Tariffs, pandemic slow port volumes

Published 10:18 pm Tuesday, July 14, 2020

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The Port of Virginia’s cargo volume was off by more than 181,000 twenty-foot equivalent units (TEUs) in fiscal year 2020, with the decrease attributable to the trade tariffs during the first half of the year and the ongoing impact on world trade of the COVID-19 virus through the year’s end.

The port completed Fiscal Year 2020 (July 1, 2019 to June 30, 2020) having handled 2.75 million twenty-foot equivalent units, which is a volume decrease of 6.2%, when compared with the prior year.

“Accurately measuring the results of a year turned upside-down by a pandemic is a significant challenge,” said John F. Reinhart, the chief executive officer and executive director of the Virginia Port Authority. “Total cargo volume and revenue are our usual primary metrics, but to get a true picture of what was accomplished in FY20, it is important to take into account our accomplishments beyond the numbers. As we looked more closely at the work we did prior to and during the pandemic — and outside of our normal metrics — we came away with a unique picture of success in a year of obstacles.”

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During the first half of FY20, cargo volumes were flat at 1.48 million TEUs when compared with the same period in FY19. The negative effects of the U.S.-China trade war were evident, but trade talks yielded some resolution on agriculture exports. The port entered January believing that once it got past the normal slowdown in trade that accompanies the Chinese New Year, volumes would increase. The rebound never came and trade slowed even more as the virus spread and began taking its toll on shipping and the global economy.

“Our trade in the last half of FY20 fell off significantly, with overall TEU volumes being down more than 12 percent, or 180,000 units,” Reinhart said. “Our average monthly TEU volume during the last half of the fiscal year was 212,000 units, versus 242,000 units for the same period in FY19. During the height of the pandemic there were 57 regularly-scheduled vessel calls to Virginia that never happened because there wasn’t enough volume.”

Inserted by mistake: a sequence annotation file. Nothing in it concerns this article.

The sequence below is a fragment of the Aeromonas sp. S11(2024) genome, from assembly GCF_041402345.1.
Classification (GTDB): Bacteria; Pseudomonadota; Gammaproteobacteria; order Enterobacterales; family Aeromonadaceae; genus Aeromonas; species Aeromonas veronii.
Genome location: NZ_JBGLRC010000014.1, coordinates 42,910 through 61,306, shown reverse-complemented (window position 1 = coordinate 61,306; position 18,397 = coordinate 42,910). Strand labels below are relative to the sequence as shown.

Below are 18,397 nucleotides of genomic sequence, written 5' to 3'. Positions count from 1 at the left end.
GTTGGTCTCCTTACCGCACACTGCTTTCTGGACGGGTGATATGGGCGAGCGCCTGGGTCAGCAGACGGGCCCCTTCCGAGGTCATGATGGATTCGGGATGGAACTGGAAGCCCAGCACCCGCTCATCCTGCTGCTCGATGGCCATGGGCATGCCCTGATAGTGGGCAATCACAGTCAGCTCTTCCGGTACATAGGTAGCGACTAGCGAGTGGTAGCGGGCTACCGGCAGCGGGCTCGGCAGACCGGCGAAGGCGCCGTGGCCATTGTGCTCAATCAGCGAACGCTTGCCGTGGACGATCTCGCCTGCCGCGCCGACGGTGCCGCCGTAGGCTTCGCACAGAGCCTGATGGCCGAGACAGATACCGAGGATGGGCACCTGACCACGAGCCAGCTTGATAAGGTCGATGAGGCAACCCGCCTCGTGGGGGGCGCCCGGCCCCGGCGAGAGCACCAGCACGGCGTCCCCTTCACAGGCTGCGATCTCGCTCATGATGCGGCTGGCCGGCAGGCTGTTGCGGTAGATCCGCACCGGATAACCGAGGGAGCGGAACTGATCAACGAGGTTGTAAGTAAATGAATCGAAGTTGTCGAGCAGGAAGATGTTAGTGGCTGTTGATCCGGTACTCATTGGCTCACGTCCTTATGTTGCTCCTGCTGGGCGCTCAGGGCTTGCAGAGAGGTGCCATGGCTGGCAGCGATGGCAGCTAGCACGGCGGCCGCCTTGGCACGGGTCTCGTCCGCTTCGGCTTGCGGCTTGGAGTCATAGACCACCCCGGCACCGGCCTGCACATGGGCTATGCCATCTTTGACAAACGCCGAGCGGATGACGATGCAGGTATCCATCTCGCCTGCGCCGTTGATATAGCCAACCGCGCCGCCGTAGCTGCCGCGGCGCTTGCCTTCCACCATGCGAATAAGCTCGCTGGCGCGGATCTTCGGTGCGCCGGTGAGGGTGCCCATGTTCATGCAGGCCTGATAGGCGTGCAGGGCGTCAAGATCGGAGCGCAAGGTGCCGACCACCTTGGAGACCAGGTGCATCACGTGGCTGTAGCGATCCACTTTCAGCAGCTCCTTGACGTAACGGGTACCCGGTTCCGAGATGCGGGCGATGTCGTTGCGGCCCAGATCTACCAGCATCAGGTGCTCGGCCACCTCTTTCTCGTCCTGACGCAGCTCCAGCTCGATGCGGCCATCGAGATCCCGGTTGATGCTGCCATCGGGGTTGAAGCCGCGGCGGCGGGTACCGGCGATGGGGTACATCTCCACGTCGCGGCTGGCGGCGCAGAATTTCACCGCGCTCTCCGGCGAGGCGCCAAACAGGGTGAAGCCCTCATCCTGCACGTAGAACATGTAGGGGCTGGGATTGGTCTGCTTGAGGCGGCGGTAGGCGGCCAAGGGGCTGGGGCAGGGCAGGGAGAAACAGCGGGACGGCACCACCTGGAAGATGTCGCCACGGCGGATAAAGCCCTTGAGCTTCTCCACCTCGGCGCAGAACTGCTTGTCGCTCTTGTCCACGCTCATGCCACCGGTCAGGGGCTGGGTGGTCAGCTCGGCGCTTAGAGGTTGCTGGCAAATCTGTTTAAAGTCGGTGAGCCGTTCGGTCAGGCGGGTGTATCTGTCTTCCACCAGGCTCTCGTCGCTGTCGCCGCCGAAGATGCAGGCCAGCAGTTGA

Though volumes suffered, there were areas of business that boomed. The amount of cargo moving by barge to Richmond Marine Terminal and the overall barge volume grew. In FY20, container volume at RMT was up 22.5%, an increase of more than 7,500 units. Total barge volume was up almost 9%, or nearly 4,800 units.

Private investment inside the terminals grew. In January, Ørsted, a Europe-based renewable energy company, leased a portion of Portsmouth Marine Terminal. That lease could result in upgrades to the site to prepare it for pre-assembly, staging and loading of wind turbines for offshore power generation and drive the development of a new industry throughout the Commonwealth. Similarly, two international grain shippers, Scoular and Fornazor, invested in grain shipping operations inside RMT and Norfolk International Terminals, respectively.

The investments made at Virginia International Gateway and NIT on capacity expansion and overall modernization showed their value. Rail cargo was processed in an average of 40 hours or less, which is well below the industry standard. Likewise, truck drivers spent less time on terminal, about 40 minutes, on average, which is about 20 minutes below the industry standard.

The number of workdays lost to injury at an all-time low and well-below the federal government standard.

“We’ve made significant progress on the capacity expansion at NIT, and we’re on target for completion there in the fall,” Reinhart said. “The widening and deepening of our commercial shipping channels (to 55 feet) is running ahead of schedule. We are in the final stages of planning to expand the rail operation at Virginia Inland Port. And though volume was off, the continual focus on efficiency is producing real results.”

“We did a lot of things right this past year and keeping each other and our labor partners safe while maintaining the flow of cargo was among the most important accomplishments,” Reinhart said. “The cargo will come back, but it is going to take effort and patience. We’re working with our customers and cargo owners to understand their needs and to ensure we are ready to meet them. There is a lot of work ahead of us and we are up to the task.”